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Amazon stole $62 million from its drivers—but media outlets refuse to say so

No matter how you say it, it's bad.


Claire Goforth


Posted on Feb 3, 2021   Updated on Feb 3, 2021, 2:03 pm CST

On Wednesday, news broke that Amazon would pay $62 million to settle a dispute over the Federal Trade Commission’s allegation that it stole drivers’ tips.

Stealing is defined as taking something that belongs to someone else without permission. A whole lot of media must’ve been absent when their elementary school class went over this, because they are going out of their way to avoid accusing Amazon of stealing and committing theft.

As the Citations Needed Twitter account pointed out, they’re finding as many ways as possible to say “stole” without actually using the word.

Examples include “didn’t pass on tips,” “used customer tips to subsidize” wages, and more.

Citizens Needed even found an outlet that once reported that Amazon drivers’ taking $130,000 worth of goods was a “theft ring,” but described Amazon taking millions from its own employees in spite of assurances that it passed along tips as “misrepresented drivers’ tips.”

Amazon founder Jeff Bezos’ Washington Post opted for “shortchanged,” which is close, but still not quite there.

Others chimed in with additional examples of outlets searching for synonyms. One said their local NPR affiliate reported Amazon “pocketed” the money. Another posted a screenshot of a story about a different company “misusing worker tips.”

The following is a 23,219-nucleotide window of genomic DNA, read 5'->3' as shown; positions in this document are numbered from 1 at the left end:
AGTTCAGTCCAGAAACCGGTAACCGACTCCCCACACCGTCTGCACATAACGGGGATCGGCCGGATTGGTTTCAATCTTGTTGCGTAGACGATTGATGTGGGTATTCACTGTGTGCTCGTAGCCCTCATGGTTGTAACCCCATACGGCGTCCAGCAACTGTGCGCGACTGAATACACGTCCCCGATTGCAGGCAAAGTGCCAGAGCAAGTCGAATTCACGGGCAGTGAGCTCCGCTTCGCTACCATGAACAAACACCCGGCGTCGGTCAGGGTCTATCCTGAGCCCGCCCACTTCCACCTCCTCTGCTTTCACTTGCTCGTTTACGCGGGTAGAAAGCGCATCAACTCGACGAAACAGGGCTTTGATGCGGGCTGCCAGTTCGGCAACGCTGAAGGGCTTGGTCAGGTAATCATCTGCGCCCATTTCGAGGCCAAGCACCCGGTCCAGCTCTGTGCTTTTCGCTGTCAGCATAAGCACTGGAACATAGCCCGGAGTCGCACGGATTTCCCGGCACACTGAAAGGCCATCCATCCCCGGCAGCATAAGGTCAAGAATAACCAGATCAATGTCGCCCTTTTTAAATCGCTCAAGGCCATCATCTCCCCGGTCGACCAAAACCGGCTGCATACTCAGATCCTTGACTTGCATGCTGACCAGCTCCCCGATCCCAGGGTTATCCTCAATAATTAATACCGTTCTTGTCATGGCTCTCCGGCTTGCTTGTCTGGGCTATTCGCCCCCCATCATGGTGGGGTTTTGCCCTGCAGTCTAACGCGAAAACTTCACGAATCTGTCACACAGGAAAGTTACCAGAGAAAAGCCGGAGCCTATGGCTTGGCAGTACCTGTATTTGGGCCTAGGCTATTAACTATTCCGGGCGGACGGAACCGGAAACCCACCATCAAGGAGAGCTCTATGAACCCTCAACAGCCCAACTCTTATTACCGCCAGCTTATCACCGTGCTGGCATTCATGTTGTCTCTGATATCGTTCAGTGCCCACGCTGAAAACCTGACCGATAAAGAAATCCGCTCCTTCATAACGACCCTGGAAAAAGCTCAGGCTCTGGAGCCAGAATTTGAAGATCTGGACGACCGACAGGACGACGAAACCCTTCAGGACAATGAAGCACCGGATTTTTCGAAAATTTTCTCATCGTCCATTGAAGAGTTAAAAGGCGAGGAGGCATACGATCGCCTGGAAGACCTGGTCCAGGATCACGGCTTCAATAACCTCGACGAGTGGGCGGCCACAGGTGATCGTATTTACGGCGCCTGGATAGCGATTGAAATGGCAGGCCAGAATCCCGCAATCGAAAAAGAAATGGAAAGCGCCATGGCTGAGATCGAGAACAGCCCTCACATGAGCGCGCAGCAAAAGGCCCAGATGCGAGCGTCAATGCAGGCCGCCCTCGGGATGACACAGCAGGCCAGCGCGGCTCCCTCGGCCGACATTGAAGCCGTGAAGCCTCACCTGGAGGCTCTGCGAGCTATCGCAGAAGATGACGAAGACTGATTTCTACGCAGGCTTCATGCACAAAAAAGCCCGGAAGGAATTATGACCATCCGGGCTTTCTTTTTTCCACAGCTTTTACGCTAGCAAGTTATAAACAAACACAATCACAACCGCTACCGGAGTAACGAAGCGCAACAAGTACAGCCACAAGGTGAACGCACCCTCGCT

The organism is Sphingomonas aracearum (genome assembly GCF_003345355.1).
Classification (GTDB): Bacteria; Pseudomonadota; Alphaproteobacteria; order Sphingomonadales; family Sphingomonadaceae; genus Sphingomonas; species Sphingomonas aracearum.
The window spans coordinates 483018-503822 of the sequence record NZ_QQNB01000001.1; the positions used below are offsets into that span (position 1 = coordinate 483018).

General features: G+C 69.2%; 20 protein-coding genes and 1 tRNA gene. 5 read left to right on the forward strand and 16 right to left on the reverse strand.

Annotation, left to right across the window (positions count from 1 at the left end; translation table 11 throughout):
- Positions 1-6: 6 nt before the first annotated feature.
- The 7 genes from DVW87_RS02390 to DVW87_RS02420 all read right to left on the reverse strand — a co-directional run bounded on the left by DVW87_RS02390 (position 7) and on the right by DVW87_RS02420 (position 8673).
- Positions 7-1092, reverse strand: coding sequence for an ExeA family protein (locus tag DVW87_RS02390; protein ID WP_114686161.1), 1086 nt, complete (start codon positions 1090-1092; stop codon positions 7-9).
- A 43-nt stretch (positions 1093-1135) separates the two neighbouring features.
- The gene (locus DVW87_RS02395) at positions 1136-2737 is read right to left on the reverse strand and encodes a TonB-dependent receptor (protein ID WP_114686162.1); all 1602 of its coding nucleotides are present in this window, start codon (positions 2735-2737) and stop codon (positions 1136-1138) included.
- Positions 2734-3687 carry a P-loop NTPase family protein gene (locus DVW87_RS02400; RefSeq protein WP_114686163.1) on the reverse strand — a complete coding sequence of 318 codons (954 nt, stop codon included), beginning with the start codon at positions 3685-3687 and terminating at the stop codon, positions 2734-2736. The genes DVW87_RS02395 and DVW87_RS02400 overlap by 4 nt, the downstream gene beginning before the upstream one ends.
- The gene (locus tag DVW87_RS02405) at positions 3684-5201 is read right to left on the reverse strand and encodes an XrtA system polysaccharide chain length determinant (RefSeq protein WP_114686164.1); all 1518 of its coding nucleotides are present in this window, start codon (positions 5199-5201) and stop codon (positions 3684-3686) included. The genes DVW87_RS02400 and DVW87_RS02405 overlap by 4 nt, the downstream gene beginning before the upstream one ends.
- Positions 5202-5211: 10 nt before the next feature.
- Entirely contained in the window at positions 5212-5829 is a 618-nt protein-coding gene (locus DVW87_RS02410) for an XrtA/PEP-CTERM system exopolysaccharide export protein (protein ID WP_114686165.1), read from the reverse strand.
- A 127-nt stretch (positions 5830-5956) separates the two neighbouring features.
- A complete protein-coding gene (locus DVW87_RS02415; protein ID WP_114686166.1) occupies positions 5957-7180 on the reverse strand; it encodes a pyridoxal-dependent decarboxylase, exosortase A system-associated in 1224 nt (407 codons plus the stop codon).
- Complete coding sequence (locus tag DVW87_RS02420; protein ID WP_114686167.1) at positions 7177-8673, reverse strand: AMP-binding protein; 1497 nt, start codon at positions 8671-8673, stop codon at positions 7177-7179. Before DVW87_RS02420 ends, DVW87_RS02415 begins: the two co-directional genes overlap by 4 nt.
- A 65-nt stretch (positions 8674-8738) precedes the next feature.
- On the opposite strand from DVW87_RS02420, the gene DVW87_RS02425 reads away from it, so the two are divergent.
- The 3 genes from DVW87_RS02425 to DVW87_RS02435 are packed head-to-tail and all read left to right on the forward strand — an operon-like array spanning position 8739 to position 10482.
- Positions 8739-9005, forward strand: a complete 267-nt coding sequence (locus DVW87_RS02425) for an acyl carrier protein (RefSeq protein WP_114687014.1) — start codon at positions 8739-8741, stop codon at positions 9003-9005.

Some offered their own creative euphemisms. “Amazon merely……. ‘redirected’ those funds!” joked @PropagandaCheck.

Numerous people pointed out that wealthy corporations are rarely described as thieves, even when they do take money from employees or customers.

“Silly rabbit, it’s only stealing when poor people take small amounts from rich people, not when rich people take massive amounts from poor people!” said @BoboChimpan.

Many brought their own jokes to the comments.

“Man gets 6 years for subsidizing rent, utilities payments with funds misallocated from local liquor store,” said @Grabthor2.

While some surmised that the euphemisms were a way of avoiding potential legal liability, as a few pointed out, numerous outlets did report that Amazon stole the tips.

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*First Published: Feb 3, 2021, 2:00 pm CST